Writing has been really frustrating to me lately. Writing ideas (at least for the past few months) have been difficult to come by, and putting a writing idea into words just seemed to hard. But a few weeks ago I wanted to get back into creative writing again, so I just stopped making excuses and just started writing. I needed to fight the feeling to just lay down and not put any effort into writing anymore, which gets worse the longer I stay lying down, which makes the act of writing even harder than before. But pretty soon I realized that sometimes I just need to get up and just write, regardless of the quality; otherwise, I might as well pack my bags and stop blogging altogether.
Which I have no intention of doing. I’ve been blogging for years, and I love this blog. I’ve just been too wrapped up in everything else that’s been going on.
The problem with blogging is that usually it’s a one person project, and if this one person is not capable of keeping up with a certain number and frequency in terms of a posting schedule, then the blog just dies a pretty natural death. Not death in the sense of the person stops writing, that’s really up to the writer themselves, but more so in terms of the lack of readers that would still be interested in your work after a long absence. And for people who say that they don’t care about the traffic or having a set number of readers come back on a regular basis, they just want to put their work on paper. I call BS on that: everyone wants readers. Maybe your goal isn’t to have a lot of readers, maybe you just want your friends, maybe just one or two strangers, but you still want people to read what you have to say. Otherwise, posting your writing online would be pointless. Why not write your work in a notebook? Having a blog or an online site is putting your work on a public space, which means that when you post, you aim to share your work to the public (even if the “public” means a few friends). It’s similar to the philosophical question about trees and forests: if your blog doesn’t have readers, or as some people say “having readers isn’t my goal”, what is the point of having a blog in the first place?
Because a blog is something that requires readers, then maybe some standards are supposed to be set. What is the point of doing something if you’re only going to put in half the effort? You might as well give everything you have. This applies to blogging as it does for anything else.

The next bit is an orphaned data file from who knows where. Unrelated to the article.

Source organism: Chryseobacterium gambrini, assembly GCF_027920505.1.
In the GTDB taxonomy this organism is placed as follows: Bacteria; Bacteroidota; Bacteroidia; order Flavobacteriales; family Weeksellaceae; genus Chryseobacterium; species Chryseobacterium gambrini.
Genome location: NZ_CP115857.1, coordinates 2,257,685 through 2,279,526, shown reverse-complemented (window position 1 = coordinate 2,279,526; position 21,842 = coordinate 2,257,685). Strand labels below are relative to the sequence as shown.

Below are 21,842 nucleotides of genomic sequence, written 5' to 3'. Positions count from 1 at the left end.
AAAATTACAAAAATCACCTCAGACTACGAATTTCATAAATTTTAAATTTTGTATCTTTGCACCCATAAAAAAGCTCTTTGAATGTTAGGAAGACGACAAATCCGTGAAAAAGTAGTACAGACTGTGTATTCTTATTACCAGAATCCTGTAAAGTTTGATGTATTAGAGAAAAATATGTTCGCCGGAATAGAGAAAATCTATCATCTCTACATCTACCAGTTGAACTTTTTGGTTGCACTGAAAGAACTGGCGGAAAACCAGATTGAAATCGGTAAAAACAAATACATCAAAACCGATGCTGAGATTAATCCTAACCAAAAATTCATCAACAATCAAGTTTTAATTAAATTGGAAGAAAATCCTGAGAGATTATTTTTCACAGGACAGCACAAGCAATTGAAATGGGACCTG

This brings me to the point of this post: that blogging could be elevated to something of an art form, in the same way that poetry, or fiction, or novels are considered art work. Many people view having a blog as a hobby, which in itself isn’t really a bad thing, but I think many bloggers tend to limit their views by thinking that having a blog is just a platform to create something else, something “greater”, rather than having the blog as the end result. I understand that attitude, and one of the main reasons why I blog is to practice writing so that I eventually get better. But that doesn’t mean that blogging instantly becomes something “less than” a book, or a poem. Some of the best blogs that I have come across have connected to me on a personal level, whether it be emotionally or psychologically, and honestly, who is to say that this connection is less valid only because the connect was made in a blog? When the goal of your work is to connect with people you’ve never met on a human level, where does the art begin and the hobby stop?
It’s interesting to see how similar the end goal of bloggers and artists are. Those aims are, in essence, based on the love for what they do.
So this is what I’m trying to say. My suggestion is that bloggers stop feeling that blogging is anything less than any of the accepted art forms that are established. At the end of the day, we are all artists. We create content for others just like any other art form. In my opinion, blogging can be the future of what art can look like.